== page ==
The fifth-grade boys fidgeted with their suit sleeves as the door to the hearse opened. They lowered their eyes when the casket emerged draped in red roses. It was large enough to hold an adult. But the funeral at Washington National Cathedral on Wednesday was for their friend, Kieran Shafritz de Zoysa, age 11 1/2 .

Kieran was killed in Colombo, Sri Lanka, on April 21, when a group of terrorists detonated explosives at hotels and churches across the country, leaving more than 200 people dead on Easter Sunday. Kieran was visiting one of those hotels with his mother and grandmother. He had just sat down for breakfast when a suicide bomber entered the buffet line nearby. Kieran’s mother and grandmother survived the attack, but he was hit with three pieces of shrapnel. One pierced his heart.

“That piece of shrapnel struck down our sweet, articulate, thoughtful, handsome boy,” Kieran’s father, Alex Arrow, told the more than 250 people who came to honor his son.

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Kieran had been living in Sri Lanka and attending an international school during an 18-month leave from Sidwell Friends in Northwest Washington. The private school, known for educating the children of presidents and dignitaries, is accustomed to having students depart for international journeys; soon after Kieran left in the fourth grade, his class FaceTimed him to say good night before he went to sleep.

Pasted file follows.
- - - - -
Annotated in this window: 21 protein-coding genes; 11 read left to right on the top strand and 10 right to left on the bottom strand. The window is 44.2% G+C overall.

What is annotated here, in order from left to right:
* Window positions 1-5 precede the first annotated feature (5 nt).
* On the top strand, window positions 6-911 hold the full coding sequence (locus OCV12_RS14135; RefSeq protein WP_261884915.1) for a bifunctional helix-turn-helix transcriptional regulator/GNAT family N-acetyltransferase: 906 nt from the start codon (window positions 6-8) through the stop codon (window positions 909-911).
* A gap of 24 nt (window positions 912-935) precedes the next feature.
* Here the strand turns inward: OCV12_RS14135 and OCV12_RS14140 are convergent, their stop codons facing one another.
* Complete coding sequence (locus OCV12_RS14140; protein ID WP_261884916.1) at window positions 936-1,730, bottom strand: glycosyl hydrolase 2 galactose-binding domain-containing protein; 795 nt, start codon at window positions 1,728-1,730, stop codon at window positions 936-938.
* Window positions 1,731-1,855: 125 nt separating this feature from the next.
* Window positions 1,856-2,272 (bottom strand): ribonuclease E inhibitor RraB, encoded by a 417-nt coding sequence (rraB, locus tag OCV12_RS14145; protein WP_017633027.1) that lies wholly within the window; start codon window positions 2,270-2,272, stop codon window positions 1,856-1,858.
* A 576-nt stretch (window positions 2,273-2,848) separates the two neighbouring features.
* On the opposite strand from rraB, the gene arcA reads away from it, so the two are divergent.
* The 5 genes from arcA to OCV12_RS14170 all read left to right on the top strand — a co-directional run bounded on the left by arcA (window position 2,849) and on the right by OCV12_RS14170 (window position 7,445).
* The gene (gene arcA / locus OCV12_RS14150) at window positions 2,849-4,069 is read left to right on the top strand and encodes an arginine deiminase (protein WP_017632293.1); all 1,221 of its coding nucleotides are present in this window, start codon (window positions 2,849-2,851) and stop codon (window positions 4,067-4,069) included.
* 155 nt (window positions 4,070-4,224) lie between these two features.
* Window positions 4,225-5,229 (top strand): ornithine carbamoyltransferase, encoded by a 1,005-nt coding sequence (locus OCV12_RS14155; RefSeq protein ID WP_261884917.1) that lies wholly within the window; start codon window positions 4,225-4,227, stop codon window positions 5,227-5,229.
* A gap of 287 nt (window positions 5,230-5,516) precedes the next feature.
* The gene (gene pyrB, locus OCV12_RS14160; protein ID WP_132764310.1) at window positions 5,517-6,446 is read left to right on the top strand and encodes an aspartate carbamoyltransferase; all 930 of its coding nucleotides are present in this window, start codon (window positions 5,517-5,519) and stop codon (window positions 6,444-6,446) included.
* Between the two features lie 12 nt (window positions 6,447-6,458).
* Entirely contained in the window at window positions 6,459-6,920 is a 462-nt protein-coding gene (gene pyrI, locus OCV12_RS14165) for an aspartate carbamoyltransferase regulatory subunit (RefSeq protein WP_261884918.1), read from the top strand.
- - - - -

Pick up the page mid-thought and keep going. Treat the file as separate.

He returned to the United States often to visit his father in San Diego, and he planned to return to the District with his mother, Dhulsini de Zoysa, this fall.

Kieran was ready for the challenges middle school would bring. He’d long had a knack for math and science, telling his father at age 5: “Daddy, I have a hypothesis.” With his top-of-the-class grades, Kieran had planned to become a neuroscientist. His father said he had wanted to be the one to find a cure for Alzheimer’s disease — and after a few minutes of meeting him, most adults agreed he had the drive and intelligence to actually do so.

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The precocious boy’s love for science extended to animals, particularly his pet ball pythons, Fromage and Escargot, for whom he built elaborate wooden mazes. He created films about their adventures, complete with David Attenborough-style voice-overs, his father told the congregation.

Kieran snacked on kettle corn and preferred breakfasts of egg sandwiches. He had a tendency to lose things and took showers that were far too long. He did karate, climbed trees, rode a skateboard and was just starting to have his first crushes. He hadn’t yet had his first kiss.

All that Kieran would miss tormented his mother as doctors in Sri Lanka prepared to remove his ventilator. He had wanted to become a better kayaker. He had wanted to retake his IQ test to prove that he was smarter than his dad.